So, yeah, it's that time of year again. No, not the holidays, though there is that; winter is approaching, and we're approaching the time of year when we lost Ben. Specifically, it was New Year's Eve when I delivered him, so four years ago right now I was 7.5 months pregnant and uncomfortable and starting to feel really ready to be done. Looking back, I can't believe I felt so anxious to be finished with pregnancy, but honestly, I didn't enjoy it. It was just hard and uncomfortable, and though I loved feeling my baby move inside me, I wanted to be able to walk up the stairs without huffing and puffing and sleep without heartburn or aching hips. I regret that I didn't appreciate that time more, but it wouldn't have made a difference to the outcome. That's the thing about parenting: there's always something to feel guilty about.
We've never really established a ritual around Ben's death; we have a lovely candle that friends gave us to commemorate him at his memorial service, and we light that on New Year's Eve for him, but we never do anything else. The first year we dropped our daughter off with friends for a sleepover and went to a hotel where we looked at his pictures, lit his candle and talked about him. Since then, it's all been hit or miss. Twice we've been with family, and his name hasn't been mentioned - though I don't really blame anyone for that, as we didn't mention him either. (Ok, maybe I blame them a little.) It's on his anniversary that I especially wish we had interred his ashes somewhere so that there was a place to go, to say a prayer, to say a few words, rather than attend to the cleaning, the cooking, the ordinariness of our daily lives.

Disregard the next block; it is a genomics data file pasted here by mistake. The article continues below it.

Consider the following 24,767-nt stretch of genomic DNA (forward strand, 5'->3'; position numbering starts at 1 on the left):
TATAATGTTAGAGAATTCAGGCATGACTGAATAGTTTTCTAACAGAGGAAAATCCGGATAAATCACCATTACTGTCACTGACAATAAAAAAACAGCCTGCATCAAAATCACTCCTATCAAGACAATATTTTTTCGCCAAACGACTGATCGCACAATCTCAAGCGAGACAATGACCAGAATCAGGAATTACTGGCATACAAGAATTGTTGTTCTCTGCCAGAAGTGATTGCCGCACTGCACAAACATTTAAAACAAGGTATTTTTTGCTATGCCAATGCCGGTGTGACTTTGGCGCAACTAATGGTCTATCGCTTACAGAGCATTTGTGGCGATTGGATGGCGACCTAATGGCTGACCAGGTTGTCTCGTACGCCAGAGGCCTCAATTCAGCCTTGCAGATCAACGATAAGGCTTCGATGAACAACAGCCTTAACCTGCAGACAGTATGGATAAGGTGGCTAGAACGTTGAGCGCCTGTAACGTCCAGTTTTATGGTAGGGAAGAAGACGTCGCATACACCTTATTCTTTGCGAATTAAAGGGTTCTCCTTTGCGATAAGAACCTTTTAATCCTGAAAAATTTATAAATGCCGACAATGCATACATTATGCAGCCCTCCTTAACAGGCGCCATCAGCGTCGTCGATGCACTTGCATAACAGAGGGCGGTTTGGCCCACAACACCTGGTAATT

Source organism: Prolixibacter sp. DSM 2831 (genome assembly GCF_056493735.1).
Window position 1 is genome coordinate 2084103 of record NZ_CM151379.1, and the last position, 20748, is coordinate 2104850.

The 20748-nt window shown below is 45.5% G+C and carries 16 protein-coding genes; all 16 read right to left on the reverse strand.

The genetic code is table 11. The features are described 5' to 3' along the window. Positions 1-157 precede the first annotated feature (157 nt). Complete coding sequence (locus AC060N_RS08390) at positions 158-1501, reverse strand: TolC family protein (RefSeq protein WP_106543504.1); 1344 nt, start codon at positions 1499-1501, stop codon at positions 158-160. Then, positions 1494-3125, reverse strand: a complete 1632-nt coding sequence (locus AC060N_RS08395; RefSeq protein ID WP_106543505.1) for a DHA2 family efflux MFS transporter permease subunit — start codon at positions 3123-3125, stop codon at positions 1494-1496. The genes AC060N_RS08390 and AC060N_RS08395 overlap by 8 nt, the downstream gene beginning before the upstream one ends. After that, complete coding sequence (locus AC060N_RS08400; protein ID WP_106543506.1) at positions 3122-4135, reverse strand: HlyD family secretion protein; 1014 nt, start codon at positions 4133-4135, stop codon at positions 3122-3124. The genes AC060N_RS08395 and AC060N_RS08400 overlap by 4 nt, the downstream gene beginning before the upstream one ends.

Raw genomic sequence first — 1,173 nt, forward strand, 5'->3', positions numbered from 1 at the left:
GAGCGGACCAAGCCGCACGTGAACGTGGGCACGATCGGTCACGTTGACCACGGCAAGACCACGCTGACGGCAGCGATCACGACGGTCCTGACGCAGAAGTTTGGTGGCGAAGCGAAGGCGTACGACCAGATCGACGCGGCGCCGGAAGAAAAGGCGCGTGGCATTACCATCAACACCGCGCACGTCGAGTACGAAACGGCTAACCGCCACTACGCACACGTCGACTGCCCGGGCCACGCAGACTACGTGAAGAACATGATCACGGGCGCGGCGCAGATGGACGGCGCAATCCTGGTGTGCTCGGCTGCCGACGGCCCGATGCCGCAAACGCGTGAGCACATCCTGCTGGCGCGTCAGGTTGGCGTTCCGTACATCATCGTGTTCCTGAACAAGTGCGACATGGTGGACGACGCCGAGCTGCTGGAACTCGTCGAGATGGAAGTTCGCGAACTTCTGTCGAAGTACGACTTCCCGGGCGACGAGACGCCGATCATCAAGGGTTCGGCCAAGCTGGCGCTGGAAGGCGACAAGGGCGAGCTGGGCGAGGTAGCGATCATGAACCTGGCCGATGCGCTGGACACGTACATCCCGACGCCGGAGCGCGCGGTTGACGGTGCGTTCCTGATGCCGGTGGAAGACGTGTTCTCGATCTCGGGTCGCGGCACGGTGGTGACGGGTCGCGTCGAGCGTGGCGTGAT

This year my in-laws will be with us on New Year's Eve, as they were last year. I need to figure out something to do that will fill that hole in my heart that day, that will make me feel I commemorated him on his birthday. I realize that Ben doesn't care, but I do. I've just never figured out what would feel right. One thing we do like to do is make an annual donation to a charity: Save the Children is the one we've usually picked, and we also give money to the hospital where he was born. I like knowing that something good came out of his life, that somewhere in the world another set of parents doesn't go through the grief of losing a child because of our donation. Somewhere in the world a child lives because Ben died - and that means the world to me.